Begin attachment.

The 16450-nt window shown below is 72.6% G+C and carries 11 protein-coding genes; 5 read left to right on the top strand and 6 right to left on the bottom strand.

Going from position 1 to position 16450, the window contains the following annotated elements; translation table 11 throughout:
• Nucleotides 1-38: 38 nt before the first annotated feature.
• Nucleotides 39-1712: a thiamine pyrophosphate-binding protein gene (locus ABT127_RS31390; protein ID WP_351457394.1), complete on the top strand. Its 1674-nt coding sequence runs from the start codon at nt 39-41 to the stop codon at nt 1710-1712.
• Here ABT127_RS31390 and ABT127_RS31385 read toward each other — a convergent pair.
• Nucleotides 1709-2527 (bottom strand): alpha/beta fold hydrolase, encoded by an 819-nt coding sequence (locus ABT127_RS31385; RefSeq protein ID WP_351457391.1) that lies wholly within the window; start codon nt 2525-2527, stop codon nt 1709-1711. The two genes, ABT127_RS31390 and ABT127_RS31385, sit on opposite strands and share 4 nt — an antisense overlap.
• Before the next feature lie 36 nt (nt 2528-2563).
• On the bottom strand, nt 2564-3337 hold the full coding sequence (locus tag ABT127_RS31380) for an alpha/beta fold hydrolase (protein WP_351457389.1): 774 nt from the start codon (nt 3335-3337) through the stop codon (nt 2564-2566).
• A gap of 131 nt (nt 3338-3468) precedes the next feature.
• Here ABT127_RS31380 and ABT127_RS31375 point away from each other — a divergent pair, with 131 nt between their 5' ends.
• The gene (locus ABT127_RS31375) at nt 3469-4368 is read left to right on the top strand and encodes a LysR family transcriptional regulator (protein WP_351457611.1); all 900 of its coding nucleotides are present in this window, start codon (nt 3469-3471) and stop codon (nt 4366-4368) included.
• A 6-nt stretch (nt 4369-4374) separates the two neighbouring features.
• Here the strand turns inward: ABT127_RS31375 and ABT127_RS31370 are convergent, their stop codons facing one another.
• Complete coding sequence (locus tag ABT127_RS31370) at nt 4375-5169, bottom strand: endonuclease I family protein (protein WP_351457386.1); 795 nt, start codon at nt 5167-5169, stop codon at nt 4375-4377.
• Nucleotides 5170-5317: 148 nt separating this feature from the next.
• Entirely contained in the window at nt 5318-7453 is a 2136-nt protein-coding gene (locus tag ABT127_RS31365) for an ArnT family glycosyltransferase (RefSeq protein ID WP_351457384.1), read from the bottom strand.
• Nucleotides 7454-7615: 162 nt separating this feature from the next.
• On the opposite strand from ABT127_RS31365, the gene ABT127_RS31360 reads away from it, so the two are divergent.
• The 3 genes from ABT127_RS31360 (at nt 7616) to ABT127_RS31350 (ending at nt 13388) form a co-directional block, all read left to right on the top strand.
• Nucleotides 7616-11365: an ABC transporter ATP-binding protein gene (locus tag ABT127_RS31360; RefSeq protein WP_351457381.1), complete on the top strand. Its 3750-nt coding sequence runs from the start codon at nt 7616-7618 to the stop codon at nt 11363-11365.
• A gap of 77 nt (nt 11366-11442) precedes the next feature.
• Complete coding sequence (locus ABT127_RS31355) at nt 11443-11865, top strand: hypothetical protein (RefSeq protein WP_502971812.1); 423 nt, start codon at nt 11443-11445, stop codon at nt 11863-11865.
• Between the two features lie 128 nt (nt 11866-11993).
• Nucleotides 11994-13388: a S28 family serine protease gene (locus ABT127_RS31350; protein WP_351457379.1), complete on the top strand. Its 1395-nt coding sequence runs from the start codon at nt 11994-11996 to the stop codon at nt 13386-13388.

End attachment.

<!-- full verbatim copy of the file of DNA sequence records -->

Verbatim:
The 16450-nt window shown below is 72.6% G+C and carries 11 protein-coding genes; 5 read left to right on the top strand and 6 right to left on the bottom strand.

Going from position 1 to position 16450, the window contains the following annotated elements; translation table 11 throughout:
• Nucleotides 1-38: 38 nt before the first annotated feature.
• Nucleotides 39-1712: a thiamine pyrophosphate-binding protein gene (locus ABT127_RS31390; protein ID WP_351457394.1), complete on the top strand. Its 1674-nt coding sequence runs from the start codon at nt 39-41 to the stop codon at nt 1710-1712.
• Here ABT127_RS31390 and ABT127_RS31385 read toward each other — a convergent pair.
• Nucleotides 1709-2527 (bottom strand): alpha/beta fold hydrolase, encoded by an 819-nt coding sequence (locus ABT127_RS31385; RefSeq protein ID WP_351457391.1) that lies wholly within the window; start codon nt 2525-2527, stop codon nt 1709-1711. The two genes, ABT127_RS31390 and ABT127_RS31385, sit on opposite strands and share 4 nt — an antisense overlap.
• Before the next feature lie 36 nt (nt 2528-2563).
• On the bottom strand, nt 2564-3337 hold the full coding sequence (locus tag ABT127_RS31380) for an alpha/beta fold hydrolase (protein WP_351457389.1): 774 nt from the start codon (nt 3335-3337) through the stop codon (nt 2564-2566).
• A gap of 131 nt (nt 3338-3468) precedes the next feature.
• Here ABT127_RS31380 and ABT127_RS31375 point away from each other — a divergent pair, with 131 nt between their 5' ends.
• The gene (locus ABT127_RS31375) at nt 3469-4368 is read left to right on the top strand and encodes a LysR family transcriptional regulator (protein WP_351457611.1); all 900 of its coding nucleotides are present in this window, start codon (nt 3469-3471) and stop codon (nt 4366-4368) included.
• A 6-nt stretch (nt 4369-4374) separates the two neighbouring features.
• Here the strand turns inward: ABT127_RS31375 and ABT127_RS31370 are convergent, their stop codons facing one another.
• Complete coding sequence (locus tag ABT127_RS31370) at nt 4375-5169, bottom strand: endonuclease I family protein (protein WP_351457386.1); 795 nt, start codon at nt 5167-5169, stop codon at nt 4375-4377.
• Nucleotides 5170-5317: 148 nt separating this feature from the next.
• Entirely contained in the window at nt 5318-7453 is a 2136-nt protein-coding gene (locus tag ABT127_RS31365) for an ArnT family glycosyltransferase (RefSeq protein ID WP_351457384.1), read from the bottom strand.
• Nucleotides 7454-7615: 162 nt separating this feature from the next.
• On the opposite strand from ABT127_RS31365, the gene ABT127_RS31360 reads away from it, so the two are divergent.
• The 3 genes from ABT127_RS31360 (at nt 7616) to ABT127_RS31350 (ending at nt 13388) form a co-directional block, all read left to right on the top strand.
• Nucleotides 7616-11365: an ABC transporter ATP-binding protein gene (locus tag ABT127_RS31360; RefSeq protein WP_351457381.1), complete on the top strand. Its 3750-nt coding sequence runs from the start codon at nt 7616-7618 to the stop codon at nt 11363-11365.
• A gap of 77 nt (nt 11366-11442) precedes the next feature.
• Complete coding sequence (locus ABT127_RS31355) at nt 11443-11865, top strand: hypothetical protein (RefSeq protein WP_502971812.1); 423 nt, start codon at nt 11443-11445, stop codon at nt 11863-11865.
• Between the two features lie 128 nt (nt 11866-11993).
• Nucleotides 11994-13388: a S28 family serine protease gene (locus ABT127_RS31350; protein WP_351457379.1), complete on the top strand. Its 1395-nt coding sequence runs from the start codon at nt 11994-11996 to the stop codon at nt 13386-13388.